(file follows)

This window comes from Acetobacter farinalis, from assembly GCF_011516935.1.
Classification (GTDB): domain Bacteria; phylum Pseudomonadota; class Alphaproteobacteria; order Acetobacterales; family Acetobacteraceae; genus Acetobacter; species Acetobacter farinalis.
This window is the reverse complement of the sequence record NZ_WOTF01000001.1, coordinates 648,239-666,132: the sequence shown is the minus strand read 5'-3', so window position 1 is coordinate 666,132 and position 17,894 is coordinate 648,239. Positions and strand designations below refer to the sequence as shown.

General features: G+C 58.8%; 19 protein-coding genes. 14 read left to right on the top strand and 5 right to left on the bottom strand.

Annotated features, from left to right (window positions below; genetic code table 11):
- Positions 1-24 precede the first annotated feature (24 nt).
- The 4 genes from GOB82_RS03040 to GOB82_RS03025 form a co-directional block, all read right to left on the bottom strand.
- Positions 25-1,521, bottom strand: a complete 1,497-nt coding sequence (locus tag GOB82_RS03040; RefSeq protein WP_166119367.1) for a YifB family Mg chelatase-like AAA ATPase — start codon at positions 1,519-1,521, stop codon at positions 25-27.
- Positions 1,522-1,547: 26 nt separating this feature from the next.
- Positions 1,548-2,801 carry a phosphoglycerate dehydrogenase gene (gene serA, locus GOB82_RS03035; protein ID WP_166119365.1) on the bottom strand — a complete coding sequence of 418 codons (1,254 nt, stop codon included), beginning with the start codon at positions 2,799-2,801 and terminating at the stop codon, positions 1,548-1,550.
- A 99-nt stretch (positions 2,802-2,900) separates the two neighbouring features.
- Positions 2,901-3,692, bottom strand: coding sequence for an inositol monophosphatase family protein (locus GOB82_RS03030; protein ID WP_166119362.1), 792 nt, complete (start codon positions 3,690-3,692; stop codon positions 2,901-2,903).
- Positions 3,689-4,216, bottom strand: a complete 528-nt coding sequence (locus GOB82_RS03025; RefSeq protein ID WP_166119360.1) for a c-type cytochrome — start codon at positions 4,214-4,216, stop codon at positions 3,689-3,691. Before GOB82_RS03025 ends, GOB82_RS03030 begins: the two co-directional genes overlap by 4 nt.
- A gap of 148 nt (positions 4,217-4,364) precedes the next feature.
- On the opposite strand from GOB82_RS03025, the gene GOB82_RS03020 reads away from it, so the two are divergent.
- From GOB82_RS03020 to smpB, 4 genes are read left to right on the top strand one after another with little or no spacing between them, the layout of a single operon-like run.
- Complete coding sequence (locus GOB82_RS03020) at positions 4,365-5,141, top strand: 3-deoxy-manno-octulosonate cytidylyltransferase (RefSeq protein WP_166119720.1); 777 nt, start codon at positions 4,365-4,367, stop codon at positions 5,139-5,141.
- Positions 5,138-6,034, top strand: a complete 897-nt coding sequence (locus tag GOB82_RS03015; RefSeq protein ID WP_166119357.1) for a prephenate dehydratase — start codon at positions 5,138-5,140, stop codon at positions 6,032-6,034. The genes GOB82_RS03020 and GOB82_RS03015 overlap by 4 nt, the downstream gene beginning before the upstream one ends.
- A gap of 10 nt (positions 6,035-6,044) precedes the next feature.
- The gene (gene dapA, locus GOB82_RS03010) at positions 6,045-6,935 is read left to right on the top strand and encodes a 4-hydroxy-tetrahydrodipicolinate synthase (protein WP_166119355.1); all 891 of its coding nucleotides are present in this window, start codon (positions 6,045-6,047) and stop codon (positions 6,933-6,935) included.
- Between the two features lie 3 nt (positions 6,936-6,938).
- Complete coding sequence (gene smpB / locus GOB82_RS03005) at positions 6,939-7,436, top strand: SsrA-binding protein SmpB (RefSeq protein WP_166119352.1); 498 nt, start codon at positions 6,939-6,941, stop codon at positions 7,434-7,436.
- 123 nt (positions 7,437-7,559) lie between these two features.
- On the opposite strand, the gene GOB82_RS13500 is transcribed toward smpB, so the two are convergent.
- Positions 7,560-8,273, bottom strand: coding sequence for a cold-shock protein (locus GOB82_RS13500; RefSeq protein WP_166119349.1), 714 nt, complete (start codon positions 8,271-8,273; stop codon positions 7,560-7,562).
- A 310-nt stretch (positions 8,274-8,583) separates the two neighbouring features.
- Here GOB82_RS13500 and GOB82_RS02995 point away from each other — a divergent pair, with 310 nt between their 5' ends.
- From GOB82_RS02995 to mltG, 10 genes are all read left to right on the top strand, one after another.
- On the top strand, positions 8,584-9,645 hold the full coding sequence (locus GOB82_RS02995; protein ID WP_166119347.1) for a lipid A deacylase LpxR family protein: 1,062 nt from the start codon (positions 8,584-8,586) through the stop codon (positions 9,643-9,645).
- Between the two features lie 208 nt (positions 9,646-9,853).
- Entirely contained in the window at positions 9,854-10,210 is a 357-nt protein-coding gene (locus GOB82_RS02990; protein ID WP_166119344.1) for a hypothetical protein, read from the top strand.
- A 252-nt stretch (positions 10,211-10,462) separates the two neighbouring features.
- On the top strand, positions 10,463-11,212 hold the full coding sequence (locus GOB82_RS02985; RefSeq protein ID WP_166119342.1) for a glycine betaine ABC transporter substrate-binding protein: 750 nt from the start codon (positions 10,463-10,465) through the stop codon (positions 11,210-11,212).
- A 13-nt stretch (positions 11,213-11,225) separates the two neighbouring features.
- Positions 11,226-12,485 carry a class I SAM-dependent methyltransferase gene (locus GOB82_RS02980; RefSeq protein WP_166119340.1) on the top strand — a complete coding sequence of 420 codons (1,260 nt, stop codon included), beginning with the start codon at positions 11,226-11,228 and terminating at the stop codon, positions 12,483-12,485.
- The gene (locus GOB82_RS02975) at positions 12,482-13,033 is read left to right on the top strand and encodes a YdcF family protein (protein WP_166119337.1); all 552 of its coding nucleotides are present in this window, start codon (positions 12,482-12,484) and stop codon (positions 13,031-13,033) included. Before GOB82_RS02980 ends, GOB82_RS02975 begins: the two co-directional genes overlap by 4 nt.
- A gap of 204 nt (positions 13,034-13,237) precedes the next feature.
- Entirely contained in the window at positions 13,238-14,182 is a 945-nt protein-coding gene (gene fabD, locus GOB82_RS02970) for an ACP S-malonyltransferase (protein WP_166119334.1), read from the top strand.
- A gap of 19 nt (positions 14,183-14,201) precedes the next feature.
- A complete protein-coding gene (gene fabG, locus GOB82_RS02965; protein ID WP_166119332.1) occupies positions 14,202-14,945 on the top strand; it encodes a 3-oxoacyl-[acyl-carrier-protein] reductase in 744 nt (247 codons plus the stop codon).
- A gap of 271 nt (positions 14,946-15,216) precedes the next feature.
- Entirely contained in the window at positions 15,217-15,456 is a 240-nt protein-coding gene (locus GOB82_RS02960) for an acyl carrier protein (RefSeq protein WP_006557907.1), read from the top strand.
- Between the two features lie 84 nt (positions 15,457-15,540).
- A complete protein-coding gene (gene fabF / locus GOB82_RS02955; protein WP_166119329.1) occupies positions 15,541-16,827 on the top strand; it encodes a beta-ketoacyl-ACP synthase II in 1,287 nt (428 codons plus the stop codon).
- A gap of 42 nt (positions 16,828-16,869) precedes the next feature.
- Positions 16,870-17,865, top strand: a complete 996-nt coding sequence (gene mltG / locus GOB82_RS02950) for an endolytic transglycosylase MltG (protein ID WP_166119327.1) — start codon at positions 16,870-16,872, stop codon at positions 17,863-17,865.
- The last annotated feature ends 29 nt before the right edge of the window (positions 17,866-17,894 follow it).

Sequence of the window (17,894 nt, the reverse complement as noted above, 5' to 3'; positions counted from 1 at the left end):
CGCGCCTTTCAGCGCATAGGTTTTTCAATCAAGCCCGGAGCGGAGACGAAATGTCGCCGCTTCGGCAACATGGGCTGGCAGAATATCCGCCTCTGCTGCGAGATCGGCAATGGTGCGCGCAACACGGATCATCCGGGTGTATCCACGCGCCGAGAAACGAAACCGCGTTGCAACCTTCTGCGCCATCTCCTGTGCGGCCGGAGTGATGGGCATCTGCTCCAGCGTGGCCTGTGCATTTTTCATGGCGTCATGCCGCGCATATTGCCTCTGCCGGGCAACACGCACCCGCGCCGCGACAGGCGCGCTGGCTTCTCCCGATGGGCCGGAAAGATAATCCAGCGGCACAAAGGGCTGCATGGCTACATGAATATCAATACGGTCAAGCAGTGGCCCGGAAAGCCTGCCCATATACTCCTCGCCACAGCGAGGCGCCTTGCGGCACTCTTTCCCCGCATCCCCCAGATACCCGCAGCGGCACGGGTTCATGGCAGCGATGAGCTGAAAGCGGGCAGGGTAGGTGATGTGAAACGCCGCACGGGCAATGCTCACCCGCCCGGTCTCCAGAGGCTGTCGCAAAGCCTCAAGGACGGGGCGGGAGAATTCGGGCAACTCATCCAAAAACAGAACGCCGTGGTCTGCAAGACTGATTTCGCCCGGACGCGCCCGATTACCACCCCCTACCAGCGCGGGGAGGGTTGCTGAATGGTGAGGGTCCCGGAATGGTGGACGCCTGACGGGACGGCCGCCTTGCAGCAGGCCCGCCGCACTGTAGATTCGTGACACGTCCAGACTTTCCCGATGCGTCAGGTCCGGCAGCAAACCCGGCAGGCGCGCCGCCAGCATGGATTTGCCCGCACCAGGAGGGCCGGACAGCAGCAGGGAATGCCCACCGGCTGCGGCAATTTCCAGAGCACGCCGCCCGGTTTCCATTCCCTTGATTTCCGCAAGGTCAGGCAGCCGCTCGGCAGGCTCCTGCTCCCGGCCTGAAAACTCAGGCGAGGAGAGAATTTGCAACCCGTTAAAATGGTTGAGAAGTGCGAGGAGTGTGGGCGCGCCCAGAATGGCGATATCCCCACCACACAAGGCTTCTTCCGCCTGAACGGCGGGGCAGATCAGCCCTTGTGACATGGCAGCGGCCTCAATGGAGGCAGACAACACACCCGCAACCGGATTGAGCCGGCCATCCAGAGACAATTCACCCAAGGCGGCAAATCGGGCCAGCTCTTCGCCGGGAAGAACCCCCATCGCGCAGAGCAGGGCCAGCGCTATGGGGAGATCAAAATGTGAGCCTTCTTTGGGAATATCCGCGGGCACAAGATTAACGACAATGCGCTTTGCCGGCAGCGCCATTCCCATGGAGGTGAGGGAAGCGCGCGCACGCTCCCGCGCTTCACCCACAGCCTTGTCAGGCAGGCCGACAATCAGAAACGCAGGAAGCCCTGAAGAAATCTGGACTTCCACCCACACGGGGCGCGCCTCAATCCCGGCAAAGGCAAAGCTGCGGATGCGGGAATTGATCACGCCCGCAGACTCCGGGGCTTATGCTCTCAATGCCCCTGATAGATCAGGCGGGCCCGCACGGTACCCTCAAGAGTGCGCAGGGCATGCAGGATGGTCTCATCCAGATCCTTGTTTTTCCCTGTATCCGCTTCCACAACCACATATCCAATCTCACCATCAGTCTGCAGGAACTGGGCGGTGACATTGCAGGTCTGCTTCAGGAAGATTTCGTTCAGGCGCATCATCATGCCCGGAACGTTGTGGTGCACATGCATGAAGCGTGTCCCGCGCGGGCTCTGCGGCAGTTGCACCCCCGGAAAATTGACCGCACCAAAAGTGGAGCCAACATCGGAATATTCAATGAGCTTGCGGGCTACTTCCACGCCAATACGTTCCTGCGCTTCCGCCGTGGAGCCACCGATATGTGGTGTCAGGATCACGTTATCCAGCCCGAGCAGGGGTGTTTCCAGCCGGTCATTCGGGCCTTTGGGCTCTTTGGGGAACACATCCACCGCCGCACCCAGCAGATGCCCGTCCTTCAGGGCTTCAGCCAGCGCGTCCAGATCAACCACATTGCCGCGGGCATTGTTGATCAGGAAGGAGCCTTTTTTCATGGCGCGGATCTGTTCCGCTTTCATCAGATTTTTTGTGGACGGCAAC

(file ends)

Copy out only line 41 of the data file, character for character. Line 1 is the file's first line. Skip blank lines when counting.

- A gap of 271 nt (positions 14,946-15,216) precedes the next feature.